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Please be aware that this old REACH registration data factsheet is no longer maintained; it remains frozen as of 19th May 2023.

The new ECHA CHEM database has been released by ECHA, and it now contains all REACH registration data. There are more details on the transition of ECHA's published data to ECHA CHEM here.

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Classification & Labelling & PBT assessment

PBT assessment

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Administrative data

PBT assessment: overall result

PBT status:
the substance is not PBT / vPvB

An evaluation of the inherent properties of the substance is performed against the ANNEX XIII criteria. If insufficient data were available, the screening criteria as laid down in the ECHA Guidance on information requirements and chemical safety assessment Chapter R.11: PBT Assessment (2017) were applied.


In two guideline studies on readily biodegradability following the OECD 301B (Desmares-Koopmans, 2002) and OECD 301C guidelines (Mori, 2016), no significant biodegradation was observed for the substance.  Based on the available experimental data the substance fulfills the P/vP criteria.


The bioaccumulation potential of the substance was evaluated based on the Annex XIII criteria. An assessment of the aquatic bioaccumulation of ionisable organic chemicals was carried out based on existing scientific literature, and concluded that the substance does not meet the regulatory criterion for B/vB properties. Additionally, a QSAR analysis (using the BCFBAF model) was carried out and the resulting BCF value was predicted to be 3.16 L/kg, which further confirmed the low bioaccumulation potential of the substance. Based on the above, the substance is concluded not to have a bioaccumulative potential (not B / not vB).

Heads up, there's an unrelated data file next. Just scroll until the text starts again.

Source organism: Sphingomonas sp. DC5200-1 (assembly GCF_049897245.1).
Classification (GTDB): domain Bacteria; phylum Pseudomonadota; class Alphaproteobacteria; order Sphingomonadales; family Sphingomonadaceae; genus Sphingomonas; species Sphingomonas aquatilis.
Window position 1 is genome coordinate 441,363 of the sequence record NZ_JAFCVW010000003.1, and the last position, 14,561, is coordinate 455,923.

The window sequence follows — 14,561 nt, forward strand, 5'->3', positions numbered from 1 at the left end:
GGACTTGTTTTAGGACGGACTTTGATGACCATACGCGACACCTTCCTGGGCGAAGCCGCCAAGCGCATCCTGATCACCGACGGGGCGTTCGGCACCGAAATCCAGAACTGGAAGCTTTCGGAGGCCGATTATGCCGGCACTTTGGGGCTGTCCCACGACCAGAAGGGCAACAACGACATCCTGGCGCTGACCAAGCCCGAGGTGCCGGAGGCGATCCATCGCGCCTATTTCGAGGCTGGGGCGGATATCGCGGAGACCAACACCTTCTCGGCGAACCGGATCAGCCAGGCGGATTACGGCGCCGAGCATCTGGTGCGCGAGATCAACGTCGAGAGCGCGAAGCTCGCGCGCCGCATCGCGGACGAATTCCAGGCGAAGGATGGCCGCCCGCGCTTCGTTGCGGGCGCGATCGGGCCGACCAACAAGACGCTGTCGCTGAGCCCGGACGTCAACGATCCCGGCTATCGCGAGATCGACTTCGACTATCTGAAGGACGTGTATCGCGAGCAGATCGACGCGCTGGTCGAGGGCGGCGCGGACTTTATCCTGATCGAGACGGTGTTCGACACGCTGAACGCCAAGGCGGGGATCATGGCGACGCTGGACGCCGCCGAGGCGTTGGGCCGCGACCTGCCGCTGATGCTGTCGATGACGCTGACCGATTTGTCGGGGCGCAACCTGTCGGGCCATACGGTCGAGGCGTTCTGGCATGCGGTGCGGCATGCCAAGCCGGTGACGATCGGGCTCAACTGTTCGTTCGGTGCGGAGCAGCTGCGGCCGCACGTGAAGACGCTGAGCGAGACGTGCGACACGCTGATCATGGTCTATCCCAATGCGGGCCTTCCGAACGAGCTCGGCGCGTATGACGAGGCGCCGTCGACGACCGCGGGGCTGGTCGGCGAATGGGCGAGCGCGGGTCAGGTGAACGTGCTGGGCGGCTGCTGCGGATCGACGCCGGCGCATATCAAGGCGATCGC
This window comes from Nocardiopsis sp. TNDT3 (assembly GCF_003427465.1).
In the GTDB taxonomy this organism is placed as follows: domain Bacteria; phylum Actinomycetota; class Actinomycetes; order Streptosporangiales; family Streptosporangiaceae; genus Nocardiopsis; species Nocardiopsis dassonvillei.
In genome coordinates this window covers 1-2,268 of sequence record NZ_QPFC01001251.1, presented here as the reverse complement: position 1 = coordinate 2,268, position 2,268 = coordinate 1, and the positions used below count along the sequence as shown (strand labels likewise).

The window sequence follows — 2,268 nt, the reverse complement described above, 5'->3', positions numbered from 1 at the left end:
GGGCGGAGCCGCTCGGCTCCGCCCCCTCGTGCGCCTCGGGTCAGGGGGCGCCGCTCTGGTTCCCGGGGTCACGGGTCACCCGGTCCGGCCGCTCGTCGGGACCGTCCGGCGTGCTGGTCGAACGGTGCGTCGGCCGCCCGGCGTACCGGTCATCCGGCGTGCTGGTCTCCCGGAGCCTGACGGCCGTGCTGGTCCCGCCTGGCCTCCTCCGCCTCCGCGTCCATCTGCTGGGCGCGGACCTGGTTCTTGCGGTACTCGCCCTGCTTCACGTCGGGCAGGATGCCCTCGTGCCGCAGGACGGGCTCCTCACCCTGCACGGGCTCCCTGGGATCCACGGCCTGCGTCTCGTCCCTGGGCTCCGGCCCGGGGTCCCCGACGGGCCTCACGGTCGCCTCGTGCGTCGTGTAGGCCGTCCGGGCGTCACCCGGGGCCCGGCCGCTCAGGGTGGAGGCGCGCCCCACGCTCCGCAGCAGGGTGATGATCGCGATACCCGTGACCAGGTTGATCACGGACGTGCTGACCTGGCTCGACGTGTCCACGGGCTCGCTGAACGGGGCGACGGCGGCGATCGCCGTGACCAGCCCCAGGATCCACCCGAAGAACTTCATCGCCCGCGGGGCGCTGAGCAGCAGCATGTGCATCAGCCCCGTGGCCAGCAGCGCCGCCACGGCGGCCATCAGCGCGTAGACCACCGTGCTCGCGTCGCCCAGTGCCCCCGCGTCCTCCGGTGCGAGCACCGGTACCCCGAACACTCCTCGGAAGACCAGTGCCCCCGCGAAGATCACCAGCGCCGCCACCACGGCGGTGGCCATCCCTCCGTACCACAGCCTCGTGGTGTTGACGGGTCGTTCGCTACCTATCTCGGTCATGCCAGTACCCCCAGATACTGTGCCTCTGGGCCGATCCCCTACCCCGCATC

The available evidence on the toxicity potential for the substance is sufficient for an assessment based on the Annex XIII criteria for this endpoint. Taking into account the available data and the criteria of the CLP regulation (REGULATION (EC) N° 1272/2008), the screening criteria for toxicity potential (T) are not met.


In conclusion, taking into account that the substance is P/vP, not B/vB and not T, the substance should not be considered as a PBT/vPvB substance. 


In addition, the EAWAG-BBD PPS tool was used to predict biotransformation products likely or very likely to be formed through aerobic microbial degradation. The 41 degradation products that were identified were subsequently assessed for potential PBT/vPvB properties using appropriate QSAR models. The biodegradability, BCF values and acute ecotoxicity of the modelled degradation products were predicted using the relevant models available in the EPI Suite software.


Of the 41 degradation products, 27 were predicted to be readily biodegradable (and not P/vP), while 14 were predicted to be not readily biodegradable (and potentially P/vP). All of the 41 biodegradation products had an estimated BCF value below the cut-off value of 2000 L/kg, indicating that they are not B/vB. Their acute aquatic toxicity was also very low.


Based on the available data, it can be concluded that none of the predicted degradation products are likely to be PBT/vPvB. As none of the degradation products is a potential PBT/vPvB substance, this further supports the conclusion that the substance should not be considered a PBT/vPvB substance.